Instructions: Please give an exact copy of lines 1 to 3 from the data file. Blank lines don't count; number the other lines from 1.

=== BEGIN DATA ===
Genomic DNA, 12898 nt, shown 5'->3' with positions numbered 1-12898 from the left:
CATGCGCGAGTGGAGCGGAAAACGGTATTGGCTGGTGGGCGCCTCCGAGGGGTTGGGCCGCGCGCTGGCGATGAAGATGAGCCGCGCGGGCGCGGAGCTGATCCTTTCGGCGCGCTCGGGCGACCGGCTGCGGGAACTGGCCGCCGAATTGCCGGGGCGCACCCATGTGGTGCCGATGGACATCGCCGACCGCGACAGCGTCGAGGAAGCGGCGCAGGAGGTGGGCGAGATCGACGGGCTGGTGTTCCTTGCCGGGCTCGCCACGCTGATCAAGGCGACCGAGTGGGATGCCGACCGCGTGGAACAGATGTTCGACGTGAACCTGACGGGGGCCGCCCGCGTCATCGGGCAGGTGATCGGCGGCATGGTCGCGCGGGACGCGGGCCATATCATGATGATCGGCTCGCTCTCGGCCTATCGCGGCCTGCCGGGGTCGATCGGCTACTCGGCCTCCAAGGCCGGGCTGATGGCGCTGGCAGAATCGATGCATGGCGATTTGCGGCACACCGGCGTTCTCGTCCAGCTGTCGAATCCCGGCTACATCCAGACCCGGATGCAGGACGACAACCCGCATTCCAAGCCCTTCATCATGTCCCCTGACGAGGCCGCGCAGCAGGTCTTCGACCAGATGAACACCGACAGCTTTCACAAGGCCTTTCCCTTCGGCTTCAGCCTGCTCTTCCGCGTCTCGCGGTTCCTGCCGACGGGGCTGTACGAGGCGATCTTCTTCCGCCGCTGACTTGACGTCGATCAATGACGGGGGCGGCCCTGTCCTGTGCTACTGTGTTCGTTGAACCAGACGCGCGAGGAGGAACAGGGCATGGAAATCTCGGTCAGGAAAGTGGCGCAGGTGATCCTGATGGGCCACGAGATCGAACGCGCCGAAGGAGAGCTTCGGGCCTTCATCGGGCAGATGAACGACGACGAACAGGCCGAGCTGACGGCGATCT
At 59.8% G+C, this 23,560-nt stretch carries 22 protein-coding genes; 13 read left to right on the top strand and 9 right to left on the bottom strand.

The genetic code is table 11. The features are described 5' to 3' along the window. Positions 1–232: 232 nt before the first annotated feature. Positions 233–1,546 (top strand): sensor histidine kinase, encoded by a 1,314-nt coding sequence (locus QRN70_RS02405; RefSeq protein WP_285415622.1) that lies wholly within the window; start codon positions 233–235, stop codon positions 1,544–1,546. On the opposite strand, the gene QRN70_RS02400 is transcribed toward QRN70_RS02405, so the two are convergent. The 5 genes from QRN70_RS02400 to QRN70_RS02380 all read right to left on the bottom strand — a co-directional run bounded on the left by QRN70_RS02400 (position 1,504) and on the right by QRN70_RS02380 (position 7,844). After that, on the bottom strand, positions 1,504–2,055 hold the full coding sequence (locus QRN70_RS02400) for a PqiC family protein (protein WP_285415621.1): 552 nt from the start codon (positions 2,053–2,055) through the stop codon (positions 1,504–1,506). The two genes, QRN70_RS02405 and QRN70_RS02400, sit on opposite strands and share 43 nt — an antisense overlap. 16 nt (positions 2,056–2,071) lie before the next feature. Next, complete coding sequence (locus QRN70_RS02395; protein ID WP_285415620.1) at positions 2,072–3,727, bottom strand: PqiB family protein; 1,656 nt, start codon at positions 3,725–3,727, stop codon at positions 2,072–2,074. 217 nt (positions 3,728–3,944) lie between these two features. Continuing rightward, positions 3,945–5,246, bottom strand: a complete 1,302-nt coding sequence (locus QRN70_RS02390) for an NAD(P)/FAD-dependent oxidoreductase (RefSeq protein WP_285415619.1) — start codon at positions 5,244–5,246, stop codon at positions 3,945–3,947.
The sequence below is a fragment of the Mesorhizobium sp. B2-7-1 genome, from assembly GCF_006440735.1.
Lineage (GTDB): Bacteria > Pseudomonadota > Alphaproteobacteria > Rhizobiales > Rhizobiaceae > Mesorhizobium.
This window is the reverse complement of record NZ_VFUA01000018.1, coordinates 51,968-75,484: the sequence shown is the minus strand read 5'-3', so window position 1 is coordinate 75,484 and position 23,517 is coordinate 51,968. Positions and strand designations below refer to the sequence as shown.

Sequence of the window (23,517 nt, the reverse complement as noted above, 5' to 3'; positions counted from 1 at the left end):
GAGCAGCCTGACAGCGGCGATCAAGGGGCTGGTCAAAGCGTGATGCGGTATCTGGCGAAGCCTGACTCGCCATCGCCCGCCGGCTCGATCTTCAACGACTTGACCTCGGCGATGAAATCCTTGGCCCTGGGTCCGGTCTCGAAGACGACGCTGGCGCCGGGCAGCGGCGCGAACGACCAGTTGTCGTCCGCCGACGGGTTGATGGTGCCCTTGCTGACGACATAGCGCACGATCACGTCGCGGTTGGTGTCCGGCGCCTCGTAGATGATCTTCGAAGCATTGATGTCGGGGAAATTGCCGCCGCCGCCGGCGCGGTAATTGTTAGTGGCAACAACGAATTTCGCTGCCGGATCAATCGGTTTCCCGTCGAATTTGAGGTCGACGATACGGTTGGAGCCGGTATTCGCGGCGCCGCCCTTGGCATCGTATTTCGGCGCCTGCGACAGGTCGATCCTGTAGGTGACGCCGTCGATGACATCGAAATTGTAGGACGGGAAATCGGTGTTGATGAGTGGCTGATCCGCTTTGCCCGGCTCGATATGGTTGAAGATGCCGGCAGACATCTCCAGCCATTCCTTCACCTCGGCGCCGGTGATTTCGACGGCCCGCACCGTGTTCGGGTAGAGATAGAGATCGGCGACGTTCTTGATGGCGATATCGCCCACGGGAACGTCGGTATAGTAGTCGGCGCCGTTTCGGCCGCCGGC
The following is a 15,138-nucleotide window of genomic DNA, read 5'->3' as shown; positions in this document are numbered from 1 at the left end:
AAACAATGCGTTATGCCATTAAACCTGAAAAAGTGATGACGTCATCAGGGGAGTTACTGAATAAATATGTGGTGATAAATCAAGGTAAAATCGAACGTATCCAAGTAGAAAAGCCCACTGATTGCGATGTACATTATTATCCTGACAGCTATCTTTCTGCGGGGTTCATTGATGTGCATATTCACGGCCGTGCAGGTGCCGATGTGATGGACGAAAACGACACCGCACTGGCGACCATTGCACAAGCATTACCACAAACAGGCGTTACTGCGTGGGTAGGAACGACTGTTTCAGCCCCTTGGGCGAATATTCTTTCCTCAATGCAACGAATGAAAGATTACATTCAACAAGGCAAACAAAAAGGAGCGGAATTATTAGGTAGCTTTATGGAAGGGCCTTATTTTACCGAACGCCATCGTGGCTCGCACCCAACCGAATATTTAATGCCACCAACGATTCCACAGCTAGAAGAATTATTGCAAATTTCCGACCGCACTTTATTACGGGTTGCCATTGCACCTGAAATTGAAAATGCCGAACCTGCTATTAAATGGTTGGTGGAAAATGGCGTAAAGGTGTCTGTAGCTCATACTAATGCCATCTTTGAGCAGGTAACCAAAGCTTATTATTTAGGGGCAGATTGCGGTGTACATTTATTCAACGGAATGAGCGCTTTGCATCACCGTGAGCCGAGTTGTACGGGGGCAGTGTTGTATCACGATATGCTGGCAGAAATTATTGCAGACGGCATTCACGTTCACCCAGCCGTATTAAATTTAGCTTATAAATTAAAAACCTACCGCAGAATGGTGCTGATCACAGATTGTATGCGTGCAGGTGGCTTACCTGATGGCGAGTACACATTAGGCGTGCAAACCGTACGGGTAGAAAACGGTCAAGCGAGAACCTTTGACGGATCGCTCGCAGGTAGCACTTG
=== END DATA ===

Genomic DNA, 12898 nt, shown 5'->3' with positions numbered 1-12898 from the left:
CATGCGCGAGTGGAGCGGAAAACGGTATTGGCTGGTGGGCGCCTCCGAGGGGTTGGGCCGCGCGCTGGCGATGAAGATGAGCCGCGCGGGCGCGGAGCTGATCCTTTCGGCGCGCTCGGGCGACCGGCTGCGGGAACTGGCCGCCGAATTGCCGGGGCGCACCCATGTGGTGCCGATGGACATCGCCGACCGCGACAGCGTCGAGGAAGCGGCGCAGGAGGTGGGCGAGATCGACGGGCTGGTGTTCCTTGCCGGGCTCGCCACGCTGATCAAGGCGACCGAGTGGGATGCCGACCGCGTGGAACAGATGTTCGACGTGAACCTGACGGGGGCCGCCCGCGTCATCGGGCAGGTGATCGGCGGCATGGTCGCGCGGGACGCGGGCCATATCATGATGATCGGCTCGCTCTCGGCCTATCGCGGCCTGCCGGGGTCGATCGGCTACTCGGCCTCCAAGGCCGGGCTGATGGCGCTGGCAGAATCGATGCATGGCGATTTGCGGCACACCGGCGTTCTCGTCCAGCTGTCGAATCCCGGCTACATCCAGACCCGGATGCAGGACGACAACCCGCATTCCAAGCCCTTCATCATGTCCCCTGACGAGGCCGCGCAGCAGGTCTTCGACCAGATGAACACCGACAGCTTTCACAAGGCCTTTCCCTTCGGCTTCAGCCTGCTCTTCCGCGTCTCGCGGTTCCTGCCGACGGGGCTGTACGAGGCGATCTTCTTCCGCCGCTGACTTGACGTCGATCAATGACGGGGGCGGCCCTGTCCTGTGCTACTGTGTTCGTTGAACCAGACGCGCGAGGAGGAACAGGGCATGGAAATCTCGGTCAGGAAAGTGGCGCAGGTGATCCTGATGGGCCACGAGATCGAACGCGCCGAAGGAGAGCTTCGGGCCTTCATCGGGCAGATGAACGACGACGAACAGGCCGAGCTGACGGCGATCT
At 59.8% G+C, this 23,560-nt stretch carries 22 protein-coding genes; 13 read left to right on the top strand and 9 right to left on the bottom strand.